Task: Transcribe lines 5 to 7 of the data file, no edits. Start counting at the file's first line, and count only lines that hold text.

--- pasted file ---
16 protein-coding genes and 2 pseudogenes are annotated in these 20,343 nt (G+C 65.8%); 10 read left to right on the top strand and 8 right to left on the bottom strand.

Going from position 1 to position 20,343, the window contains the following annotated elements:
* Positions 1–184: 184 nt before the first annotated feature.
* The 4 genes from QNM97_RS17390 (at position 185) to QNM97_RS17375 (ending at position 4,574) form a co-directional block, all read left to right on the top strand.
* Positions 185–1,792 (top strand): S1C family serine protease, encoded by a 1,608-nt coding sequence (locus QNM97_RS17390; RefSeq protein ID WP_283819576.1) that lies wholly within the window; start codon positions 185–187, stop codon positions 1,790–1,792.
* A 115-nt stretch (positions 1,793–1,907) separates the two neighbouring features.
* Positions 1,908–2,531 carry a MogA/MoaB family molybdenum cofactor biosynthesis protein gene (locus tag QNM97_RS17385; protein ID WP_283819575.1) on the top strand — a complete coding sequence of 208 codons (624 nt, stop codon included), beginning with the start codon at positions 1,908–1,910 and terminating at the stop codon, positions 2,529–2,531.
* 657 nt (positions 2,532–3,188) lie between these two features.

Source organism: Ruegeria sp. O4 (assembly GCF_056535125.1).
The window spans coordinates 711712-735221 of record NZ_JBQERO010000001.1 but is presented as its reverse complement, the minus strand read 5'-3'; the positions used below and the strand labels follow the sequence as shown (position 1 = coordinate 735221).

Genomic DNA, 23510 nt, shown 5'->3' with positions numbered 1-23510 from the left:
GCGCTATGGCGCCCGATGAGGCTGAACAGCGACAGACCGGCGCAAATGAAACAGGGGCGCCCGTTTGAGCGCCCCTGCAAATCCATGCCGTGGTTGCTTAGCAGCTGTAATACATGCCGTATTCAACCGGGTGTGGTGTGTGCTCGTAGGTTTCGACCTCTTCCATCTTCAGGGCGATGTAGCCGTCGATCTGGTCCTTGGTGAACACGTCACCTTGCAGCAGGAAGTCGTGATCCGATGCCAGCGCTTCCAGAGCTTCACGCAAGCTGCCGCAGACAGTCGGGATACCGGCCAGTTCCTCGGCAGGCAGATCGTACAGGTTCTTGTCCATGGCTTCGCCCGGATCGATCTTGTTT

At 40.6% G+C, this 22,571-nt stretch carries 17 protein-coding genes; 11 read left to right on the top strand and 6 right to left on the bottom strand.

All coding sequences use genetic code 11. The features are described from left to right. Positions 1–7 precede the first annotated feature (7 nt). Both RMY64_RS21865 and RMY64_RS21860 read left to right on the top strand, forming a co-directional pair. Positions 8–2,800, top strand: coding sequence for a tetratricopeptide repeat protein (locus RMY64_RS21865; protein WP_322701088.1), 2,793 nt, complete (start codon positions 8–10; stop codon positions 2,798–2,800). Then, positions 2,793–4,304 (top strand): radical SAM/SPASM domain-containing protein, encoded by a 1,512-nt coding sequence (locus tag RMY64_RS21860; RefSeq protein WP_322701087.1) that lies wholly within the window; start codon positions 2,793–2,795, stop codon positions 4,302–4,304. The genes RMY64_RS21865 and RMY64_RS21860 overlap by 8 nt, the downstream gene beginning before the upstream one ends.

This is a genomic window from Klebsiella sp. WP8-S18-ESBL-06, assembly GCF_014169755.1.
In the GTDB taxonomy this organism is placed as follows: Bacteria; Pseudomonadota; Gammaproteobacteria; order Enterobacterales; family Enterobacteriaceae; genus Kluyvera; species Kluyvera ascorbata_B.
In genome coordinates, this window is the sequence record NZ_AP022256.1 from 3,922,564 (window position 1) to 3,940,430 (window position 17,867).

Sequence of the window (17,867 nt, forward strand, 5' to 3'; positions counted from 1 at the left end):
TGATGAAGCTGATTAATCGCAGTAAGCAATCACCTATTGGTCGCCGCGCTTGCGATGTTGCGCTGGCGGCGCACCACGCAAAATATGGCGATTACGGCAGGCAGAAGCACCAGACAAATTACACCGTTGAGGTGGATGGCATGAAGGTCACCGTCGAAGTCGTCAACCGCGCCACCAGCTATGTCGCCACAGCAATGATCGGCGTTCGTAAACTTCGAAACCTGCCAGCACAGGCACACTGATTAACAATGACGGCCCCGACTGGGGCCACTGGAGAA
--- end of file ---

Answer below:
* Positions 185–1,792 (top strand): S1C family serine protease, encoded by a 1,608-nt coding sequence (locus QNM97_RS17390; RefSeq protein ID WP_283819576.1) that lies wholly within the window; start codon positions 185–187, stop codon positions 1,790–1,792.
* A 115-nt stretch (positions 1,793–1,907) separates the two neighbouring features.
* Positions 1,908–2,531 carry a MogA/MoaB family molybdenum cofactor biosynthesis protein gene (locus tag QNM97_RS17385; protein ID WP_283819575.1) on the top strand — a complete coding sequence of 208 codons (624 nt, stop codon included), beginning with the start codon at positions 1,908–1,910 and terminating at the stop codon, positions 2,529–2,531.